Twenty-five years ago, in a windowless Levantine oubliette, my wrist and ankle were bound with chains, but my imagination soared. Among my many daydreams was a reunion a quarter-century hence. The guests at this illusory affair were to have been my captors. There were times when I envisaged our encounter as real, and others as a piece of theatre. Either way, 25 years on, it hasn’t happened. Nor has anything else I expected before I escaped from Hezbollah in Beirut in August 1987.
Britain has been at war in Afghanistan for over a decade. Many Britons now take it for granted that its country’s intervention in Afghanistan has failed and when Nato troops pull out in 2014 they will leave behind a volatile and unsettled state that could easily plunge into a civil war — much worse than what western forces inherited back in 2001. No doubt the chance of Afghanistan fracturing in the hands of a corrupt, incompetent government, a well armed and motivated Taleban opposition in the south and ethnic warlordism in the north is high.
Earlier this year the Education Secretary Michael Gove suggested that primary school children ought to learn a poem by heart. Even if the teaching unions had not objected I would have needed no further convincing. I was converted to Gove’s idea years ago, by Terry Waite. Having haphazardly discovered poetry on my own at state school, it was slightly later that I heard Ronald Runcie’s hostage-negotiator-turned-hostage give a sermon on a cold Sunday evening in chapel.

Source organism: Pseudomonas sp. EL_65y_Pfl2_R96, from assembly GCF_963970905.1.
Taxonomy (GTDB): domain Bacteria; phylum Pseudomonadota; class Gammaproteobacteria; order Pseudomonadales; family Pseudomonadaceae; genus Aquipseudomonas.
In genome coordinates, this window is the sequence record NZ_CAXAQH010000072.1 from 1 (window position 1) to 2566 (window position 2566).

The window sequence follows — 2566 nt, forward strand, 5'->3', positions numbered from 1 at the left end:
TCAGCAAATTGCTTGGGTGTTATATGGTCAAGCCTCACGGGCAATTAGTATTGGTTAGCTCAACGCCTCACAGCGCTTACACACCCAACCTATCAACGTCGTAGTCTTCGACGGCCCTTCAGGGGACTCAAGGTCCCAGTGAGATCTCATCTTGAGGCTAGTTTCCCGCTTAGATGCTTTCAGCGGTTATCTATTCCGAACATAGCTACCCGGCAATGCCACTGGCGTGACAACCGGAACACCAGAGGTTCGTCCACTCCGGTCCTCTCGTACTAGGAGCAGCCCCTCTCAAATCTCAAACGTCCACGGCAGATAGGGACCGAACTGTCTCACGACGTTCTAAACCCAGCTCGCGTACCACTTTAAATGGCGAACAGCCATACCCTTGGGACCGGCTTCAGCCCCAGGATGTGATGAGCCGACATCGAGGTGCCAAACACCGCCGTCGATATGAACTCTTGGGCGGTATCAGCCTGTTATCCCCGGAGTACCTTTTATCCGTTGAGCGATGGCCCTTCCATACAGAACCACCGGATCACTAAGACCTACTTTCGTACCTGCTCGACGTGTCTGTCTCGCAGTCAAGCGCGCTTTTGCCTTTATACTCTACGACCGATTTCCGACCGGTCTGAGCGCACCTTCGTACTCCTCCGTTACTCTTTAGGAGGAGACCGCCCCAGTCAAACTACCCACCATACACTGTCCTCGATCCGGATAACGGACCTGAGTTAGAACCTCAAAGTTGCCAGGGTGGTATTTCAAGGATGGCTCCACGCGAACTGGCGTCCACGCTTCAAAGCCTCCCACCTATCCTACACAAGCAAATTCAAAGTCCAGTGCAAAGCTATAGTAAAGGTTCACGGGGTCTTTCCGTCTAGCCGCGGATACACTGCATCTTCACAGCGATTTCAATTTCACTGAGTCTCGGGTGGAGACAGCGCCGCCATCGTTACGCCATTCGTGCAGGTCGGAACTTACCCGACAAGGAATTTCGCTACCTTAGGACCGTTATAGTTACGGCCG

It started in America. The Midwest has for weeks been suffering what is now the worst drought in living memory. Prices for maize and wheat have soared by 50 per cent and the G20 will next week decide whether to call an emergency meeting to discuss what the United Nations believes could be a repeat of the 2008 food price crisis. It is being spoken of as a humanitarian disaster, and rightly. But the last few years have taught us that, when hunger strikes, political upheaval will not be far behind.
In the Musée d’Orsay in Paris, there’s a picture that, last time I looked, was curtained off. A couple of Japanese girls came out from behind the curtain, stuffing their hands into their mouths to stop the giggles. I went in to see the cause of the girly mirth and there it was, Gustave Courbet’s ‘Origine du Monde’, a painting of a woman’s open legs, with dark pubic hair and a glimpse, but only a glimpse, of th e labia.
Acid is back. For the first time since the 1960s there are signs of a rekindling of serious interest in psychedelic drugs — conferences, clinical tests, and a full-blown study is planned, with human subjects. LSD belonged to history — to grizzly-haired hippies and travellers, the ‘counter culture’. Now, an informal alliance of psychiatrists, therapists and psychopharmacologists are seeking to shine a fresh light on to psychedelics, the group which includes LSD and psilocybin (magic mushrooms).